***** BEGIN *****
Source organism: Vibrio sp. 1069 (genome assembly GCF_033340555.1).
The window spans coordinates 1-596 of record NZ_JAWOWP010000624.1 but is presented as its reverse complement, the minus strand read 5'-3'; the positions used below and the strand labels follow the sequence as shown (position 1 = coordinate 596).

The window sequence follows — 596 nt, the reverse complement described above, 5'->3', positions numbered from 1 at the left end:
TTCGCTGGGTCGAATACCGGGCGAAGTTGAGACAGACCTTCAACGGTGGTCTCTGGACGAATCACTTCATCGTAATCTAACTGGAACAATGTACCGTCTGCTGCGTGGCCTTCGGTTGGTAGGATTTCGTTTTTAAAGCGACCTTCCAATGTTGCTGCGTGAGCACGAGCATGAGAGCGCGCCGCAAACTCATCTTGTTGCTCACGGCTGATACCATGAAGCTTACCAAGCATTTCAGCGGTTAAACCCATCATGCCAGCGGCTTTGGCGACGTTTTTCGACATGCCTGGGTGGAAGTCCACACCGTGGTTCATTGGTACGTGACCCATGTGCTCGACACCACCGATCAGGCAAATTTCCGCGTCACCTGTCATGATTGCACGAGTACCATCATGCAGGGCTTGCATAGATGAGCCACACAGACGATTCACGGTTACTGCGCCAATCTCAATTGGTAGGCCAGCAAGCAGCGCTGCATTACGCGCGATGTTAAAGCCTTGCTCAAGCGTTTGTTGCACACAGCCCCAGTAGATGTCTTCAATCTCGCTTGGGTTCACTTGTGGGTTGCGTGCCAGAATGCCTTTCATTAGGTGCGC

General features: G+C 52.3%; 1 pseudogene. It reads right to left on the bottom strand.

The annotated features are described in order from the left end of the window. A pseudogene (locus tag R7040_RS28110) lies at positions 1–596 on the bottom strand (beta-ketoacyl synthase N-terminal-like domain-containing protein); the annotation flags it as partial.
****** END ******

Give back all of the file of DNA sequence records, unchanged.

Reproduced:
Source organism: Vibrio sp. 1069 (genome assembly GCF_033340555.1).
The window spans coordinates 1-596 of record NZ_JAWOWP010000624.1 but is presented as its reverse complement, the minus strand read 5'-3'; the positions used below and the strand labels follow the sequence as shown (position 1 = coordinate 596).

The window sequence follows — 596 nt, the reverse complement described above, 5'->3', positions numbered from 1 at the left end:
TTCGCTGGGTCGAATACCGGGCGAAGTTGAGACAGACCTTCAACGGTGGTCTCTGGACGAATCACTTCATCGTAATCTAACTGGAACAATGTACCGTCTGCTGCGTGGCCTTCGGTTGGTAGGATTTCGTTTTTAAAGCGACCTTCCAATGTTGCTGCGTGAGCACGAGCATGAGAGCGCGCCGCAAACTCATCTTGTTGCTCACGGCTGATACCATGAAGCTTACCAAGCATTTCAGCGGTTAAACCCATCATGCCAGCGGCTTTGGCGACGTTTTTCGACATGCCTGGGTGGAAGTCCACACCGTGGTTCATTGGTACGTGACCCATGTGCTCGACACCACCGATCAGGCAAATTTCCGCGTCACCTGTCATGATTGCACGAGTACCATCATGCAGGGCTTGCATAGATGAGCCACACAGACGATTCACGGTTACTGCGCCAATCTCAATTGGTAGGCCAGCAAGCAGCGCTGCATTACGCGCGATGTTAAAGCCTTGCTCAAGCGTTTGTTGCACACAGCCCCAGTAGATGTCTTCAATCTCGCTTGGGTTCACTTGTGGGTTGCGTGCCAGAATGCCTTTCATTAGGTGCGC

General features: G+C 52.3%; 1 pseudogene. It reads right to left on the bottom strand.

The annotated features are described in order from the left end of the window. A pseudogene (locus tag R7040_RS28110) lies at positions 1–596 on the bottom strand (beta-ketoacyl synthase N-terminal-like domain-containing protein); the annotation flags it as partial.